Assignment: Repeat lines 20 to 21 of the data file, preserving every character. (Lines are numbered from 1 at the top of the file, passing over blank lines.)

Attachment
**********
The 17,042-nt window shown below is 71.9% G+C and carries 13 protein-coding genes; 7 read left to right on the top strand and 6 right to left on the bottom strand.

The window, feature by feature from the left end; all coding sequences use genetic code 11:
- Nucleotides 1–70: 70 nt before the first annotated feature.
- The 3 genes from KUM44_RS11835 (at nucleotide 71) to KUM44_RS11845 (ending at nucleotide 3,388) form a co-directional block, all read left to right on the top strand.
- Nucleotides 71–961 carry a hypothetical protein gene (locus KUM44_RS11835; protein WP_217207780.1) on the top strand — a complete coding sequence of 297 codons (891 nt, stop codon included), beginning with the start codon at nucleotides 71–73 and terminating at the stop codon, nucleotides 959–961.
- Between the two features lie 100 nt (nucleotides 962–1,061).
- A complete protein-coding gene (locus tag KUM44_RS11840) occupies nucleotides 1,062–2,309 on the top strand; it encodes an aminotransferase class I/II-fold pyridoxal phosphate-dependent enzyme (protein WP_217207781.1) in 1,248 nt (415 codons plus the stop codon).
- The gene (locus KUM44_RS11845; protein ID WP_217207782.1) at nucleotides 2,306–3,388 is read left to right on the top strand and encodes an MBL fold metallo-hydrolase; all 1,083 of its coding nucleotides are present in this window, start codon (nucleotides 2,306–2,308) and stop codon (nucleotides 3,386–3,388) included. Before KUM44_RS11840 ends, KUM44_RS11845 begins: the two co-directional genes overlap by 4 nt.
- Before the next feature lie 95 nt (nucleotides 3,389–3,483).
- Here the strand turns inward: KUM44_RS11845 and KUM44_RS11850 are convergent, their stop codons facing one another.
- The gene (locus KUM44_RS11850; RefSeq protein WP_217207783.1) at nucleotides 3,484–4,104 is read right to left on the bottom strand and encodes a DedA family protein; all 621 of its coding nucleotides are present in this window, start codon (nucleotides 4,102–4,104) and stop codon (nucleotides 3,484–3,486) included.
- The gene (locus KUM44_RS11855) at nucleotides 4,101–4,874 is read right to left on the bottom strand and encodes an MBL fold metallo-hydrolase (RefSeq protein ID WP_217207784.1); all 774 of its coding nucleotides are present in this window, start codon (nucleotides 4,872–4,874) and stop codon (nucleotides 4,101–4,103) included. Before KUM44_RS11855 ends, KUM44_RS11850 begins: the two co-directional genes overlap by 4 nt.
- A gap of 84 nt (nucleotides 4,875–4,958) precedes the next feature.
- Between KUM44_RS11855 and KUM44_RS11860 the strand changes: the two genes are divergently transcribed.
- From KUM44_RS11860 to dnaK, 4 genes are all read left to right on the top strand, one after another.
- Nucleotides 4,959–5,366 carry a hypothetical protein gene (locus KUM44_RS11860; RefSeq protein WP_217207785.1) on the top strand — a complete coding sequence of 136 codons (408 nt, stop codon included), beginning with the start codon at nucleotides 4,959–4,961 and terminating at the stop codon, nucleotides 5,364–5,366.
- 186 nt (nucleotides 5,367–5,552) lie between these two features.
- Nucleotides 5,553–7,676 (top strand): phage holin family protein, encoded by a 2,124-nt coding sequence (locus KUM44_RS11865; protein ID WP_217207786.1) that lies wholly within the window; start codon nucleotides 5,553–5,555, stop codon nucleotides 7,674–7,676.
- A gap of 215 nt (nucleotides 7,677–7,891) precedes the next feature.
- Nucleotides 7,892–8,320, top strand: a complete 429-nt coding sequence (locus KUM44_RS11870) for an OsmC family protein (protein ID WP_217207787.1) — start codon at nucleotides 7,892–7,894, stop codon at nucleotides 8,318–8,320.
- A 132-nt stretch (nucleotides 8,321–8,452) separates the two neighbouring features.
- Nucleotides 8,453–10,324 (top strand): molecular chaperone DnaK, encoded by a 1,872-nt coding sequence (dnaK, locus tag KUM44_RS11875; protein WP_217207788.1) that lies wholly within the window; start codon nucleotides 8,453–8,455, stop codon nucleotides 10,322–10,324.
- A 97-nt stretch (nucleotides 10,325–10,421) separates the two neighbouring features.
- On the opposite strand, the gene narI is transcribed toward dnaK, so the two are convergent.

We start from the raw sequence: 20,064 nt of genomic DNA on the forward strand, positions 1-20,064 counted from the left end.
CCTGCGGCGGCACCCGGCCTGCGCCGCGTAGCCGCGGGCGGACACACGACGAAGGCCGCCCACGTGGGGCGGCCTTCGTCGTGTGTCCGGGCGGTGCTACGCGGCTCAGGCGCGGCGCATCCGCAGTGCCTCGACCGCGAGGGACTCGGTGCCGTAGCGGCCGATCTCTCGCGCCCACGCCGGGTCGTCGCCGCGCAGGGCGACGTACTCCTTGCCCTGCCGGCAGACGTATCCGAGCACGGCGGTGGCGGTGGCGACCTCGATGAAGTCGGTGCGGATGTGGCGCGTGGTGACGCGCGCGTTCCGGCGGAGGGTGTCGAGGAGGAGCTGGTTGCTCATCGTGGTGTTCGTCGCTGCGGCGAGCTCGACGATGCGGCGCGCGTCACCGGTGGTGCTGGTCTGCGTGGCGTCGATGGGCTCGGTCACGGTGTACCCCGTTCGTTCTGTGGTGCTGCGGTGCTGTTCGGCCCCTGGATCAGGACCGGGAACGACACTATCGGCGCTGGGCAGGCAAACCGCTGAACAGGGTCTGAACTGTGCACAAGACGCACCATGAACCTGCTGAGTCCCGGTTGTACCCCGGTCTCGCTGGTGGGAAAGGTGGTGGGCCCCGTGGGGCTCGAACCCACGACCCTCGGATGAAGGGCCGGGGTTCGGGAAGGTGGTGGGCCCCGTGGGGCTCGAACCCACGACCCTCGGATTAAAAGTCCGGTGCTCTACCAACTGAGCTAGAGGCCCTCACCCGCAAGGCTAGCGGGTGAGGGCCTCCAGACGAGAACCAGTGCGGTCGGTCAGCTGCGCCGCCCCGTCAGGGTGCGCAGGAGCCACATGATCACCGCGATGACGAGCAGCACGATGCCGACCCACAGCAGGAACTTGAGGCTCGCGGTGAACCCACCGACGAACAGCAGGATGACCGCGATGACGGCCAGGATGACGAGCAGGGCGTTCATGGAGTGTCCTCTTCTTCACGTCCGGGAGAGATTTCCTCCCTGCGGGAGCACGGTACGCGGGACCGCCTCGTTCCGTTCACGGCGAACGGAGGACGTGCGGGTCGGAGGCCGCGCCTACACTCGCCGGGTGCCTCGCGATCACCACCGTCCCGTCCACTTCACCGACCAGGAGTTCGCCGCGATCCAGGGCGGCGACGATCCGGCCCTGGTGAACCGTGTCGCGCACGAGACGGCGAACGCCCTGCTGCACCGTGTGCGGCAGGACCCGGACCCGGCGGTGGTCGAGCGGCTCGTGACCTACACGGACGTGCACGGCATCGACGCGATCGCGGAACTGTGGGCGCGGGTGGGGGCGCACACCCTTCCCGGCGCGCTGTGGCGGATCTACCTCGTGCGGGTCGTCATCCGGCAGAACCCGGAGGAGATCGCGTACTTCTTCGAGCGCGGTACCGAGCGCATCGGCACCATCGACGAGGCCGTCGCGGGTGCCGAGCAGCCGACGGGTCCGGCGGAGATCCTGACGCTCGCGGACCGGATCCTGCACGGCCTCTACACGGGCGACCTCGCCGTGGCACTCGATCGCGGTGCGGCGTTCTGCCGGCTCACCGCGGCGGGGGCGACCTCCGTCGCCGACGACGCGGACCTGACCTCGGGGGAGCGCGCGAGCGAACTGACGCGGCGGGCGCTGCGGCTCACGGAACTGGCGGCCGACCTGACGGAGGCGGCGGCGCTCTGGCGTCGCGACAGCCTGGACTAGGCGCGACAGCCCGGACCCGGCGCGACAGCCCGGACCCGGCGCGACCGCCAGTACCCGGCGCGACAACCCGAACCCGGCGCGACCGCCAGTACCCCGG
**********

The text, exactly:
- Nucleotides 7,892–8,320, top strand: a complete 429-nt coding sequence (locus KUM44_RS11870) for an OsmC family protein (protein ID WP_217207787.1) — start codon at nucleotides 7,892–7,894, stop codon at nucleotides 8,318–8,320.
- A 132-nt stretch (nucleotides 8,321–8,452) separates the two neighbouring features.